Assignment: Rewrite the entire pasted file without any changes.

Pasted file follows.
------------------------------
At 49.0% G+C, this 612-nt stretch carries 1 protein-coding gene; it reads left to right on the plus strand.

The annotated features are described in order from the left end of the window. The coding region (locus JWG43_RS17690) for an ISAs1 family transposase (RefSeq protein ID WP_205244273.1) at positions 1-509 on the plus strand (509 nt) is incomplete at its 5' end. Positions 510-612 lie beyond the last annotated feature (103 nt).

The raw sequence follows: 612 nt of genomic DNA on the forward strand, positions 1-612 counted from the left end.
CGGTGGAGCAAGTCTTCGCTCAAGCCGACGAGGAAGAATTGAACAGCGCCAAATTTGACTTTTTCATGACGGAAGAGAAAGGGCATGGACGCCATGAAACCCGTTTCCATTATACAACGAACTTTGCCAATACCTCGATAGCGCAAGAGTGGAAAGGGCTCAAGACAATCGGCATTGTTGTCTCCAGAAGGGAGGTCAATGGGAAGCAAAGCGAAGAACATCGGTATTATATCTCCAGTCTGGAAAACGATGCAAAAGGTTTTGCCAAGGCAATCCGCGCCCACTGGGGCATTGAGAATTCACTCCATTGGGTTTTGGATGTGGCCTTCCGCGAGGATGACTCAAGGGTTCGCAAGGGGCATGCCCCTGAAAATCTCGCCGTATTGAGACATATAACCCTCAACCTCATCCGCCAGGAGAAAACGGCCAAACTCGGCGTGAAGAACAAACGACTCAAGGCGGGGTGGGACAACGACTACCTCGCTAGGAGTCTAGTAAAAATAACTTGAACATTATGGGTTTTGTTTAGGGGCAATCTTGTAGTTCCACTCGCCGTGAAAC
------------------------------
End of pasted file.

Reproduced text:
At 49.0% G+C, this 612-nt stretch carries 1 protein-coding gene; it reads left to right on the plus strand.

The annotated features are described in order from the left end of the window. The coding region (locus JWG43_RS17690) for an ISAs1 family transposase (RefSeq protein ID WP_205244273.1) at positions 1-509 on the plus strand (509 nt) is incomplete at its 5' end. Positions 510-612 lie beyond the last annotated feature (103 nt).

The raw sequence follows: 612 nt of genomic DNA on the forward strand, positions 1-612 counted from the left end.
CGGTGGAGCAAGTCTTCGCTCAAGCCGACGAGGAAGAATTGAACAGCGCCAAATTTGACTTTTTCATGACGGAAGAGAAAGGGCATGGACGCCATGAAACCCGTTTCCATTATACAACGAACTTTGCCAATACCTCGATAGCGCAAGAGTGGAAAGGGCTCAAGACAATCGGCATTGTTGTCTCCAGAAGGGAGGTCAATGGGAAGCAAAGCGAAGAACATCGGTATTATATCTCCAGTCTGGAAAACGATGCAAAAGGTTTTGCCAAGGCAATCCGCGCCCACTGGGGCATTGAGAATTCACTCCATTGGGTTTTGGATGTGGCCTTCCGCGAGGATGACTCAAGGGTTCGCAAGGGGCATGCCCCTGAAAATCTCGCCGTATTGAGACATATAACCCTCAACCTCATCCGCCAGGAGAAAACGGCCAAACTCGGCGTGAAGAACAAACGACTCAAGGCGGGGTGGGACAACGACTACCTCGCTAGGAGTCTAGTAAAAATAACTTGAACATTATGGGTTTTGTTTAGGGGCAATCTTGTAGTTCCACTCGCCGTGAAAC